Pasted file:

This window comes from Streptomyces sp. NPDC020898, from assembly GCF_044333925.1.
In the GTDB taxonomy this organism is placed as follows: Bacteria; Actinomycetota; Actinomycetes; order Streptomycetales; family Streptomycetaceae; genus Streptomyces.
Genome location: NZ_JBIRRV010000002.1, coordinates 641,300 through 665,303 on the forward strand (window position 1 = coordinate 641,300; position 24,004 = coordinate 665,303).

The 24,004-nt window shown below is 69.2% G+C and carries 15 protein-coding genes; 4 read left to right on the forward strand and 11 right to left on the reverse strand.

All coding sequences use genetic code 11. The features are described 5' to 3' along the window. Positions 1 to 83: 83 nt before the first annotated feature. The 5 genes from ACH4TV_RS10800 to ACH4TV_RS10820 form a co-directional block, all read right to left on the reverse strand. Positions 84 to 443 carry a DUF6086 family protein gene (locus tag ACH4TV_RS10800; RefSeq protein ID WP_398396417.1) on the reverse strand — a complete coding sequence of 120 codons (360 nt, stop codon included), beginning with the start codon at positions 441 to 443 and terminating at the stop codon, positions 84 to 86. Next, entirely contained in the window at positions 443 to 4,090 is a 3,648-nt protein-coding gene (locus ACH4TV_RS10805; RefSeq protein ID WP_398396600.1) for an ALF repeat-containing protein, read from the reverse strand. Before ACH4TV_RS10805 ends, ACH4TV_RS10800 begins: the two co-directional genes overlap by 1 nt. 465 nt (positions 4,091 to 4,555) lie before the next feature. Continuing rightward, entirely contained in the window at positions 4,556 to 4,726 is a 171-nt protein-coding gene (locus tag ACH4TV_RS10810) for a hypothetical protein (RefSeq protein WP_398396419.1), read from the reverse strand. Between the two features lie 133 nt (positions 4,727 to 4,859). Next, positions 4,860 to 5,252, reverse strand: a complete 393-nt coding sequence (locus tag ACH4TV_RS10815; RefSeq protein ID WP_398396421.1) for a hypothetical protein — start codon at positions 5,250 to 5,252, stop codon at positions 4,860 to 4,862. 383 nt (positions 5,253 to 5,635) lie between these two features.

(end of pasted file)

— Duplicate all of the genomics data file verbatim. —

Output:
This window comes from Streptomyces sp. NPDC020898, from assembly GCF_044333925.1.
In the GTDB taxonomy this organism is placed as follows: Bacteria; Actinomycetota; Actinomycetes; order Streptomycetales; family Streptomycetaceae; genus Streptomyces.
Genome location: NZ_JBIRRV010000002.1, coordinates 641,300 through 665,303 on the forward strand (window position 1 = coordinate 641,300; position 24,004 = coordinate 665,303).

The 24,004-nt window shown below is 69.2% G+C and carries 15 protein-coding genes; 4 read left to right on the forward strand and 11 right to left on the reverse strand.

All coding sequences use genetic code 11. The features are described 5' to 3' along the window. Positions 1 to 83: 83 nt before the first annotated feature. The 5 genes from ACH4TV_RS10800 to ACH4TV_RS10820 form a co-directional block, all read right to left on the reverse strand. Positions 84 to 443 carry a DUF6086 family protein gene (locus tag ACH4TV_RS10800; RefSeq protein ID WP_398396417.1) on the reverse strand — a complete coding sequence of 120 codons (360 nt, stop codon included), beginning with the start codon at positions 441 to 443 and terminating at the stop codon, positions 84 to 86. Next, entirely contained in the window at positions 443 to 4,090 is a 3,648-nt protein-coding gene (locus ACH4TV_RS10805; RefSeq protein ID WP_398396600.1) for an ALF repeat-containing protein, read from the reverse strand. Before ACH4TV_RS10805 ends, ACH4TV_RS10800 begins: the two co-directional genes overlap by 1 nt. 465 nt (positions 4,091 to 4,555) lie before the next feature. Continuing rightward, entirely contained in the window at positions 4,556 to 4,726 is a 171-nt protein-coding gene (locus tag ACH4TV_RS10810) for a hypothetical protein (RefSeq protein WP_398396419.1), read from the reverse strand. Between the two features lie 133 nt (positions 4,727 to 4,859). Next, positions 4,860 to 5,252, reverse strand: a complete 393-nt coding sequence (locus tag ACH4TV_RS10815; RefSeq protein ID WP_398396421.1) for a hypothetical protein — start codon at positions 5,250 to 5,252, stop codon at positions 4,860 to 4,862. 383 nt (positions 5,253 to 5,635) lie between these two features.